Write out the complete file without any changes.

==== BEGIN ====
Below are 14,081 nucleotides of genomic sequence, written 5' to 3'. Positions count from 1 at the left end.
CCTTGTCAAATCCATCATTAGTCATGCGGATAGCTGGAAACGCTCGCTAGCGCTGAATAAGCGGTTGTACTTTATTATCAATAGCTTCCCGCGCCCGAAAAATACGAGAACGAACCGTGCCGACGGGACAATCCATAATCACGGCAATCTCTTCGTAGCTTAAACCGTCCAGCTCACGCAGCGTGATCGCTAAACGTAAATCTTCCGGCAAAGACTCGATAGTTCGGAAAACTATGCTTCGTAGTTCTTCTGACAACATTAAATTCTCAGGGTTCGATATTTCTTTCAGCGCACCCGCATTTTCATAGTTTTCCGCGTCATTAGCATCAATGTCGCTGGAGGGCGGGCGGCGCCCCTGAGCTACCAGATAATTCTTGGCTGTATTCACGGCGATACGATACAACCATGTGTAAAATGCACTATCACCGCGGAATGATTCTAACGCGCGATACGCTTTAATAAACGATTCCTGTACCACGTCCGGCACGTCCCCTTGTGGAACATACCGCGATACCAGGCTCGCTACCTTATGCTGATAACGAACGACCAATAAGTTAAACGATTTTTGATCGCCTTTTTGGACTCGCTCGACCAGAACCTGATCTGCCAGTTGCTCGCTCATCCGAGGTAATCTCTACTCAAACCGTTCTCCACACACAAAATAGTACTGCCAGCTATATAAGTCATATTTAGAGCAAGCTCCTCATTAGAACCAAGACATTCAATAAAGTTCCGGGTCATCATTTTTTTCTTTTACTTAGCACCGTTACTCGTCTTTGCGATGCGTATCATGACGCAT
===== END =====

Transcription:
Below are 14,081 nucleotides of genomic sequence, written 5' to 3'. Positions count from 1 at the left end.
CCTTGTCAAATCCATCATTAGTCATGCGGATAGCTGGAAACGCTCGCTAGCGCTGAATAAGCGGTTGTACTTTATTATCAATAGCTTCCCGCGCCCGAAAAATACGAGAACGAACCGTGCCGACGGGACAATCCATAATCACGGCAATCTCTTCGTAGCTTAAACCGTCCAGCTCACGCAGCGTGATCGCTAAACGTAAATCTTCCGGCAAAGACTCGATAGTTCGGAAAACTATGCTTCGTAGTTCTTCTGACAACATTAAATTCTCAGGGTTCGATATTTCTTTCAGCGCACCCGCATTTTCATAGTTTTCCGCGTCATTAGCATCAATGTCGCTGGAGGGCGGGCGGCGCCCCTGAGCTACCAGATAATTCTTGGCTGTATTCACGGCGATACGATACAACCATGTGTAAAATGCACTATCACCGCGGAATGATTCTAACGCGCGATACGCTTTAATAAACGATTCCTGTACCACGTCCGGCACGTCCCCTTGTGGAACATACCGCGATACCAGGCTCGCTACCTTATGCTGATAACGAACGACCAATAAGTTAAACGATTTTTGATCGCCTTTTTGGACTCGCTCGACCAGAACCTGATCTGCCAGTTGCTCGCTCATCCGAGGTAATCTCTACTCAAACCGTTCTCCACACACAAAATAGTACTGCCAGCTATATAAGTCATATTTAGAGCAAGCTCCTCATTAGAACCAAGACATTCAATAAAGTTCCGGGTCATCATTTTTTTCTTTTACTTAGCACCGTTACTCGTCTTTGCGATGCGTATCATGACGCAT